PASSING THE FLAME
The life and work of Dr Joan Martin
Every once in a while, if you are fortunate, you will come across a person who has indeed led a truly remarkable life. One such person was Dr Joan Martin and her story has been beautifully captured in this book. Joan died in January 2018 at the age of 102 years. She was a woman who could light up a room with her presence and yet humbly found pleasure in helping those less fortunate than herself. Her life's work has been to help others and she became a member of the British Empire (MBE) in recognition of her services to others.
Joan was a junior doctor during WWII and was on duty the night of 3 March 1943 when the Bethnal Green tube disaster occurred when 173 men, women and children were crushed to death on the sole stairway leading down to the partially completed station which had been turned into a temporary shelter for those seeking refuge during the war. She acted with courage and dignity far beyond her youth that night and is remembered by the charity's committee members as well as the few survivors with reverence and pride.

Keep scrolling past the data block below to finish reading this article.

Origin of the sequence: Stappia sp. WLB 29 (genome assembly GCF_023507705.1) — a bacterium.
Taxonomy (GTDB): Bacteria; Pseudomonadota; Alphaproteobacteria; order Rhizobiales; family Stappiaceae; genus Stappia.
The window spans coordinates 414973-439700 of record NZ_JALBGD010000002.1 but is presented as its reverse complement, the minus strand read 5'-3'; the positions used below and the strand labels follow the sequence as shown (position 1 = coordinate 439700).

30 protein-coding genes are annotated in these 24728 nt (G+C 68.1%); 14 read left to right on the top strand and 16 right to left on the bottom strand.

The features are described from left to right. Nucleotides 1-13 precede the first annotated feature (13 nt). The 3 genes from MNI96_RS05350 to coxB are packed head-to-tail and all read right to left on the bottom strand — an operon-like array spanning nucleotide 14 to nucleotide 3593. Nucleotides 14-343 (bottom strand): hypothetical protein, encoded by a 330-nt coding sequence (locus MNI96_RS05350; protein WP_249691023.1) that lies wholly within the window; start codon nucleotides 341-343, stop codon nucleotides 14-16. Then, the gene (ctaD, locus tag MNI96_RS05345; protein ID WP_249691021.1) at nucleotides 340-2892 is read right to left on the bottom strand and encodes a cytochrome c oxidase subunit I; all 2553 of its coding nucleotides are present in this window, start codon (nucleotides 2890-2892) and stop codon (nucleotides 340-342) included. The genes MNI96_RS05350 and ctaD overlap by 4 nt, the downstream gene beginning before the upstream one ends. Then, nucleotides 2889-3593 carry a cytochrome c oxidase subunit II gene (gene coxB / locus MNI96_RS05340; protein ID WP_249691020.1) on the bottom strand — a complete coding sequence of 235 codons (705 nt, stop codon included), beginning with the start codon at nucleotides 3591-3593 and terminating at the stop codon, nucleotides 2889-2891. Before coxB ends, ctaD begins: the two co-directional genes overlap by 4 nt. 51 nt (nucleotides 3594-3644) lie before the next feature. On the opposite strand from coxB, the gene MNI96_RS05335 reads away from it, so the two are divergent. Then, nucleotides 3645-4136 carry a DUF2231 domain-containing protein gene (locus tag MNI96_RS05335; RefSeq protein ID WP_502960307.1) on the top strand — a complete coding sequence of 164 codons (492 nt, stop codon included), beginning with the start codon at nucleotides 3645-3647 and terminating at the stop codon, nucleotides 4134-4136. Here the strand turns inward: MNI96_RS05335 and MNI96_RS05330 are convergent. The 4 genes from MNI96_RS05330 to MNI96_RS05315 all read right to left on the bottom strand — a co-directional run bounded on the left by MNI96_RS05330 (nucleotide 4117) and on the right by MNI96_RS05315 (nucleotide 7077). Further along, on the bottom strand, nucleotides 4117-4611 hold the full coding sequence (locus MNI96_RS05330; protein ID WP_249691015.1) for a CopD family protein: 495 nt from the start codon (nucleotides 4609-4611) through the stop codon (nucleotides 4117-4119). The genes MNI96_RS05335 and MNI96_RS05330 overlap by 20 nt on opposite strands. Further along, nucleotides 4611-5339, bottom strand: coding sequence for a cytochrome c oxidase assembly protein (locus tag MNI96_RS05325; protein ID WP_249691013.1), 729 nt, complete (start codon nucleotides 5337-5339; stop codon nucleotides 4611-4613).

Joan's compassion led her to go on to work with diabled children and their families and she founded and ran a swimming club for disabled children. Her life was rich in compassion and varied in experience and this thoroughly readable book brings to life a woman who met life face on.
Joan Martin was also a great Girl Guider. As Guide Training Adviser for England she introduced more commando-type activities enjoyed by the Boy Scouts and Rangers, such as making and using rope-ladders and rope bridges.
The author, Joy Puritz, was a close friend of Dr Martin’s in her last years
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